Patch Tension

Patch tension ongoing as group sends another letter to Lenoir City

Stephanie Myers-News-Herald

Tension over Lenoir City Police uniforms continues more than five months after a secular group first demanded the word "religion" be removed from the patch.

Mayor Tony Aikens said Monday evening at a regular Lenoir City Council meeting that the group has sent yet another letter to city officials claiming the patch, inscribed with the words "Industry, Education, Religion," promotes religion and is therefore unconstitutional.

The letter, the "third or fourth" of its kind, Aikens said, was sent within the last month and is basically the same as the others.

The mayor said the city is sticking to its original stance made in late March.

"We've told them our position and that's what we are going to continue to do," Aikens said after the council meeting. "We're not going to waiver. We are going to continue on the path that we are on."

Aikens authorized City Attorney James Scott to respond.

Lenoir City first received a letter from the organization in January, but did not respond. After a second letter was sent, council authorized Scott to return a letter firmly standing against the foundation's assertions.

The Freedom From Religion Foundation threatens possible litigation in the letters, but Scott said he does not believe the quoted cases are relevant.

"I asked them to send me case law that is directly on point, analogous to these patches because the way I look at these patches is very similar to the dollar bill saying, 'In God We Trust,' and that's perfectly acceptable," Scott said. "It's a nondenominational statement. That's it."

FFRF constitutional consultant Andrew Seidel said the litigation is "mostly" Supreme Court precedent.

"You can't endorse religion over nonreligion," Seidel said. "The Supreme Court has said that in something like nine or 10 other cases. ... The seal is considered an endorsement. We have a lot of precedent that city seals, logos, patches, anything like that if they have religious imagery they have been found to violate the establishment clause.

"There is not any doubt this is a violation of the First Amendment," he said. "The question remains how is it going to be cured. That is up to Lenoir City and the police department to determine. Our goal is to get that off the patch, and we are going to continue to work at that until we've succeeded."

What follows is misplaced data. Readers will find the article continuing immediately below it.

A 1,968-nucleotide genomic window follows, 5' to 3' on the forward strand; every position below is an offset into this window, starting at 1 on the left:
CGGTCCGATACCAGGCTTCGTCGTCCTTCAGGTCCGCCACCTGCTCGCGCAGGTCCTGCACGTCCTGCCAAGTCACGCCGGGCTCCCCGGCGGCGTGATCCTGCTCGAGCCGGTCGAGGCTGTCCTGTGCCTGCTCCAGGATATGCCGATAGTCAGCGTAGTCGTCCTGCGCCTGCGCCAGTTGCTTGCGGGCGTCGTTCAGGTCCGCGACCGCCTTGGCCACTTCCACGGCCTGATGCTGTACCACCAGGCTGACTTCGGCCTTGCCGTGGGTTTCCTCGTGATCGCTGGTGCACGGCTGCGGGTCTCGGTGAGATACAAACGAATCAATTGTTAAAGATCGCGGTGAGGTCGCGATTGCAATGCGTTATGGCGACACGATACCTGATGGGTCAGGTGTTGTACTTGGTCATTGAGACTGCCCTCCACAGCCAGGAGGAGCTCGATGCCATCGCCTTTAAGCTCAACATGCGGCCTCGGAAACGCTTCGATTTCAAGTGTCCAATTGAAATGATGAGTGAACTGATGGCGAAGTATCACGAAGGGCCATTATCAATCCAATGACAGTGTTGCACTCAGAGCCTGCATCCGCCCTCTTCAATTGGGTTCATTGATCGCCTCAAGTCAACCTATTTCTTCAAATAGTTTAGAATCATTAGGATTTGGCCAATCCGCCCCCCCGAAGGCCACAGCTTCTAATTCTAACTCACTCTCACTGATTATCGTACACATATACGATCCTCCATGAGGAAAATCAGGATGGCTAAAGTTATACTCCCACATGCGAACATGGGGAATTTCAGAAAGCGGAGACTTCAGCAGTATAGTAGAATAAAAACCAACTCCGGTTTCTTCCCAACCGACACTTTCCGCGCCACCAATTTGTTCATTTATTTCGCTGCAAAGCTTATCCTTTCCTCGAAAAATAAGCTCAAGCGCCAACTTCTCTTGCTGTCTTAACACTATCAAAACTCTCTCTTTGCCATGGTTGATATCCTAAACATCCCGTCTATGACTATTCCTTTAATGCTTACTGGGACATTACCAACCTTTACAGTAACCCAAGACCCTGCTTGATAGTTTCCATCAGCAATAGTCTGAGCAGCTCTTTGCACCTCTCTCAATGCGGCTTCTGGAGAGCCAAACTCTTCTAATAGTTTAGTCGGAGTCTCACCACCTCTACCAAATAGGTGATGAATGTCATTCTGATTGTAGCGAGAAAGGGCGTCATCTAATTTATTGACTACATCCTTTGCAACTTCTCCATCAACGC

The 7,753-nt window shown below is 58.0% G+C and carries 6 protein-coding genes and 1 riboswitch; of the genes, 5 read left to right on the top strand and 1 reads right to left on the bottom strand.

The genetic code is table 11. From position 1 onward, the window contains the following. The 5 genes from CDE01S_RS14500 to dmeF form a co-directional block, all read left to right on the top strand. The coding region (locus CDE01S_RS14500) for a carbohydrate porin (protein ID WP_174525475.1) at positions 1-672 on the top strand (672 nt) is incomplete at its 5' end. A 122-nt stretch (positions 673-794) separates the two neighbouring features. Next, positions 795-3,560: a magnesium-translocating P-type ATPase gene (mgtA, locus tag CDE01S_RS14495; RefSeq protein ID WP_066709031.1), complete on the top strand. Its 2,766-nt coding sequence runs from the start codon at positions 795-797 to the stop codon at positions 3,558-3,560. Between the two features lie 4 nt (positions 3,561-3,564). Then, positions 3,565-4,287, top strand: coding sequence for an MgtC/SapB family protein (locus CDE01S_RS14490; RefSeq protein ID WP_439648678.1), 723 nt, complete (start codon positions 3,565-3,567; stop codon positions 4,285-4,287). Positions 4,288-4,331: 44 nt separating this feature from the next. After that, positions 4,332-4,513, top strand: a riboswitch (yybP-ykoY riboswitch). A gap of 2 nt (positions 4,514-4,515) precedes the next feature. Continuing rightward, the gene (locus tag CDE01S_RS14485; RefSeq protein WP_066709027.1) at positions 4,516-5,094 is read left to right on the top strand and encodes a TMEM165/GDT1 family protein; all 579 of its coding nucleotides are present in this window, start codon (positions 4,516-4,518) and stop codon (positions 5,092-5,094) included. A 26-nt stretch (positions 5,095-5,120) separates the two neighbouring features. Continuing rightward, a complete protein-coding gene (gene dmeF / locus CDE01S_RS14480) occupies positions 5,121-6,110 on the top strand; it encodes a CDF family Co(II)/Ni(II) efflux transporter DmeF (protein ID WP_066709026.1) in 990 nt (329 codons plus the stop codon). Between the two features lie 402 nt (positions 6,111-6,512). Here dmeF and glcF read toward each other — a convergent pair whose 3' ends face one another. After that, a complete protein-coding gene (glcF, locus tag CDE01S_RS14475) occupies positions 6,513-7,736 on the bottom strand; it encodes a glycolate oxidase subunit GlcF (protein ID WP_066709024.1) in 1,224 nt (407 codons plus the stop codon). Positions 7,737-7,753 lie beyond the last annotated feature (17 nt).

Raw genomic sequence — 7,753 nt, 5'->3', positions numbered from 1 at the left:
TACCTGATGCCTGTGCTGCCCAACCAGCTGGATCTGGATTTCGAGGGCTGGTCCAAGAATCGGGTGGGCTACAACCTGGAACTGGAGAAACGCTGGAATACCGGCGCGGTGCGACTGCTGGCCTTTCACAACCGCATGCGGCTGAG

Seidel said a couple of local people have complained about the patch and other "issues going on in Lenoir City."

"From our experience, I can tell the backlash for complaints in Tennessee is worse than it is in Rhode Island, typically," Seidel said. "Our complainant may not want to make himself or herself publicly known. That is going to be our biggest concern. We don't want them to suffer ridicule. It is more than that. People lose their jobs over this kind of thing."

Though Seidel said the group hopes "to resolve this without having to resort to anything legal" because of the expense of lawsuits, the group isn't ruling out the option to take the matter to court.

Both sides are hoping the other buckles.

"I expect to hear from them again, yes, but I don't know. Let's hope they change their position," Aikens said.

He is confident the residents stand behind the city's decision.

"I feel like the community is certainly supportive of my office and city council and that they want us to continue on the path that we are on. We're certainly going to do that," Aikens said.

In other business, council:

● Heard from Lenoir City resident William Harvey, who complained about a drainage ditch problem on his property at 177 Rock Springs Road. Even though there is no recorded drainage easement and the property does have an existing natural drainage ditch, Harvey wants the city to resolve the issue.

"There is a problem. I don't have a right to use my property," Harvey said, claiming Fifth Amendment rights.

Scott said the city is by law only allowed to purchase property that serves a public purpose by nature.

"Based upon what you've described thus far to me in person and in letter, I don't think we, technically at this point and time, have the constitutional authority to purchase your property or under an obligation to remedy it," Scott said.

● Heard from Dr. Cormac O'Duffy, a native of Ireland, who raised an issue with ambulance service costs.

"What I didn't realize, relatively new to the United States, is the cost. ... I thought this would be covered by an insurance or some other means, but no. What I subsequently discovered was that Rural Metro and a lot of the other ambulance systems are run on a business basis and can in fact set their own rates for services," O'Duffy said, adding the ambulance service should be run on a nonprofit basis. "It should be a free service."

Council told O'Duffy the city has no control with the matter, and O'Duffy should talk with Loudon County Mayor Estelle Herron and county commissioners.

● Adopted Lenoir City Utilities Board's drought management plan, which gives LCUB power to curb nonessential water usage during a drought.

● Approved the personnel committee's recommendation to change Shelley Herron's part-time deputy clerk position to full-time.